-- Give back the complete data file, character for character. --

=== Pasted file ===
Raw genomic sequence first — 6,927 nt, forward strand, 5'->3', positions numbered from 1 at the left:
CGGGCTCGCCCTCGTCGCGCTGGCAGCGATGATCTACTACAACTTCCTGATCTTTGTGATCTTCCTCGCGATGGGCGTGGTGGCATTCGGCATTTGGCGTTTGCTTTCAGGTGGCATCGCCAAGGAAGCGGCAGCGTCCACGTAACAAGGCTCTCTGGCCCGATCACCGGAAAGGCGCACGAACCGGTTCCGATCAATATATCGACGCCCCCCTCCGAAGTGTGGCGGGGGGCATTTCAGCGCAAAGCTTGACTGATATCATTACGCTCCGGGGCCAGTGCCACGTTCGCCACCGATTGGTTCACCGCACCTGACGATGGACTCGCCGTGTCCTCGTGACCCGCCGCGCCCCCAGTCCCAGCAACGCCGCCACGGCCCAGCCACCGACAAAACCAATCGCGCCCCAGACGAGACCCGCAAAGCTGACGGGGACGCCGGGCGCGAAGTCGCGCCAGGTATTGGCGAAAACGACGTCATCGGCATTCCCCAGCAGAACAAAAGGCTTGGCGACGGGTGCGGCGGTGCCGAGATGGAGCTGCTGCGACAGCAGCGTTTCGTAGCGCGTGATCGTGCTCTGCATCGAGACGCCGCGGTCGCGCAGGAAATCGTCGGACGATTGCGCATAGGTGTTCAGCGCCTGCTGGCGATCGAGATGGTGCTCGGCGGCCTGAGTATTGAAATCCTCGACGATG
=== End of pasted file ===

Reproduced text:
Raw genomic sequence first — 6,927 nt, forward strand, 5'->3', positions numbered from 1 at the left:
CGGGCTCGCCCTCGTCGCGCTGGCAGCGATGATCTACTACAACTTCCTGATCTTTGTGATCTTCCTCGCGATGGGCGTGGTGGCATTCGGCATTTGGCGTTTGCTTTCAGGTGGCATCGCCAAGGAAGCGGCAGCGTCCACGTAACAAGGCTCTCTGGCCCGATCACCGGAAAGGCGCACGAACCGGTTCCGATCAATATATCGACGCCCCCCTCCGAAGTGTGGCGGGGGGCATTTCAGCGCAAAGCTTGACTGATATCATTACGCTCCGGGGCCAGTGCCACGTTCGCCACCGATTGGTTCACCGCACCTGACGATGGACTCGCCGTGTCCTCGTGACCCGCCGCGCCCCCAGTCCCAGCAACGCCGCCACGGCCCAGCCACCGACAAAACCAATCGCGCCCCAGACGAGACCCGCAAAGCTGACGGGGACGCCGGGCGCGAAGTCGCGCCAGGTATTGGCGAAAACGACGTCATCGGCATTCCCCAGCAGAACAAAAGGCTTGGCGACGGGTGCGGCGGTGCCGAGATGGAGCTGCTGCGACAGCAGCGTTTCGTAGCGCGTGATCGTGCTCTGCATCGAGACGCCGCGGTCGCGCAGGAAATCGTCGGACGATTGCGCATAGGTGTTCAGCGCCTGCTGGCGATCGAGATGGTGCTCGGCGGCCTGAGTATTGAAATCCTCGACGATG